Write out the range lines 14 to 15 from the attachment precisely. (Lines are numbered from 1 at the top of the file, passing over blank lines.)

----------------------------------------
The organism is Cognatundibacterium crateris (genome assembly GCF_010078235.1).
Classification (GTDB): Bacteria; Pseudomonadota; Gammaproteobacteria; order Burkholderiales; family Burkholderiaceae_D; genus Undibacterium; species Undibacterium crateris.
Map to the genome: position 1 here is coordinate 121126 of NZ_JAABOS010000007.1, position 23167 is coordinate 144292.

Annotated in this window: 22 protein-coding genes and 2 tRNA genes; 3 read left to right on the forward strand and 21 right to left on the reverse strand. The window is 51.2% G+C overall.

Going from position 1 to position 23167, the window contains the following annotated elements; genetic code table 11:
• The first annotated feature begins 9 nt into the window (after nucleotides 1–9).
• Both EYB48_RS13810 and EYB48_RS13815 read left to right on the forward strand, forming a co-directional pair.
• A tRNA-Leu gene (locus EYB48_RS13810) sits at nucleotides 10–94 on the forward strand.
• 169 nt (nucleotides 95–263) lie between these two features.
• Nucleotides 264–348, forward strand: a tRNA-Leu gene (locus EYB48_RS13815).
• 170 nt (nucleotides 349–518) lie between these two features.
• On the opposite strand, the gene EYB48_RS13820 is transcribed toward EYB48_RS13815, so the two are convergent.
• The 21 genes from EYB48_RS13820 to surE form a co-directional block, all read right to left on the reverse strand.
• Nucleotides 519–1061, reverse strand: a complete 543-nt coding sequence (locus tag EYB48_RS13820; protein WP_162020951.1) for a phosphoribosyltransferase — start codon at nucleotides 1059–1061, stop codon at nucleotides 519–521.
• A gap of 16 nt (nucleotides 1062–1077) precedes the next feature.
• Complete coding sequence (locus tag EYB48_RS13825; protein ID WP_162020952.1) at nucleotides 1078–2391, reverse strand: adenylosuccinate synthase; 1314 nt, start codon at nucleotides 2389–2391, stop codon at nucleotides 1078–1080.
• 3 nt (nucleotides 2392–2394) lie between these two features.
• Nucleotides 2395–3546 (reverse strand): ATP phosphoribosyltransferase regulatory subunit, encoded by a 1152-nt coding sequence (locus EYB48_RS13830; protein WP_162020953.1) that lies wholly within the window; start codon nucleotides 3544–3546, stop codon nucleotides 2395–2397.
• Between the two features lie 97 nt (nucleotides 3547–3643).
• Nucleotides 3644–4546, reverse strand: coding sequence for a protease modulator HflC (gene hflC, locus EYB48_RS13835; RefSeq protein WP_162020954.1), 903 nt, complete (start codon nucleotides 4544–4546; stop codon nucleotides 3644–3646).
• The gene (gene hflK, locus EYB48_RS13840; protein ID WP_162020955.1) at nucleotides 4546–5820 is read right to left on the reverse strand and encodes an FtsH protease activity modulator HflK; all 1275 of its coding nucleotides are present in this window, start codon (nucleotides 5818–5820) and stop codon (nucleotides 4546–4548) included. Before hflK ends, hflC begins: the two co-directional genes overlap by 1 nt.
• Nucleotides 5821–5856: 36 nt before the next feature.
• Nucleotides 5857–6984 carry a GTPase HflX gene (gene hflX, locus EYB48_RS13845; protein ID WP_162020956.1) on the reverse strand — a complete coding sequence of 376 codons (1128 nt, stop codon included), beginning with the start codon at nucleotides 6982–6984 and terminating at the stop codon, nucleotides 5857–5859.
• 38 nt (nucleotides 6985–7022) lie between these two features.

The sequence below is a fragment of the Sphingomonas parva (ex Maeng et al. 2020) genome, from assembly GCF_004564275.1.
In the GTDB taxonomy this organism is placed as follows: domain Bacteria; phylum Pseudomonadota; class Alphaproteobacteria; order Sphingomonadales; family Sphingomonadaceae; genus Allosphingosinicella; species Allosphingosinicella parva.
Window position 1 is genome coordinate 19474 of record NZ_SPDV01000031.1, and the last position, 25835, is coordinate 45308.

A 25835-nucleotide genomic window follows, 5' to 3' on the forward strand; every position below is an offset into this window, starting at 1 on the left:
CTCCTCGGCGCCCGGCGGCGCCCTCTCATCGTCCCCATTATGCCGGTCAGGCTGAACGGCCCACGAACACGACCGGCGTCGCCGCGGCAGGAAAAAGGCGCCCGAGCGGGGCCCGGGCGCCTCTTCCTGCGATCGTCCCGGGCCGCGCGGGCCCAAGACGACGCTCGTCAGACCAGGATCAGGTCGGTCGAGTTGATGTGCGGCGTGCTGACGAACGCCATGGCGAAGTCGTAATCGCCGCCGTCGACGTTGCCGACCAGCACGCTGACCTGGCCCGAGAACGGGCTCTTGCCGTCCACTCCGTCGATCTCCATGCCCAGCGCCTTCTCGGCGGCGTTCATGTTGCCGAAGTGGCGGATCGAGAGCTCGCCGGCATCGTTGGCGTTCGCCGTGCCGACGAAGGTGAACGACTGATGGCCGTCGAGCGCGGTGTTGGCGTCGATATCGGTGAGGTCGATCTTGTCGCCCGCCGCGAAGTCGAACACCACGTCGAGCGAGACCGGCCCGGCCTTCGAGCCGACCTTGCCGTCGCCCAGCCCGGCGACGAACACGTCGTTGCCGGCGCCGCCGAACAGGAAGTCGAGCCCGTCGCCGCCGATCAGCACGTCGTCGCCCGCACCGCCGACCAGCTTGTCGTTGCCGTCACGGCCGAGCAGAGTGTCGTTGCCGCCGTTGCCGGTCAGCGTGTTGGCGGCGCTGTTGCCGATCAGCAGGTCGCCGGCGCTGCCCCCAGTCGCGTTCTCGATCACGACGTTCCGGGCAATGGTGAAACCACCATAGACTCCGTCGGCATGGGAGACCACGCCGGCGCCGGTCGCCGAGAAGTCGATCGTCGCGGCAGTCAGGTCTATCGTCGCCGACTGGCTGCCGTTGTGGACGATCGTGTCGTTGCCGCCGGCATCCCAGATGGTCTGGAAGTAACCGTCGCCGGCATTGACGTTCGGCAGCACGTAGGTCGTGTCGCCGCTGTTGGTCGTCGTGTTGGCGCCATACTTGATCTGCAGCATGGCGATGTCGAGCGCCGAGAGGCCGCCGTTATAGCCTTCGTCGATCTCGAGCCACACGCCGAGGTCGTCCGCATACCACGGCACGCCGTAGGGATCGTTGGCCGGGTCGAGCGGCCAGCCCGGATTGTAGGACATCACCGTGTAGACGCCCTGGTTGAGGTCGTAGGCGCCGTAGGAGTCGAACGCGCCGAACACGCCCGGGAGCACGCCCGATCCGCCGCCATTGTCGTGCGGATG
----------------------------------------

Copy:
• Nucleotides 519–1061, reverse strand: a complete 543-nt coding sequence (locus tag EYB48_RS13820; protein WP_162020951.1) for a phosphoribosyltransferase — start codon at nucleotides 1059–1061, stop codon at nucleotides 519–521.
• A gap of 16 nt (nucleotides 1062–1077) precedes the next feature.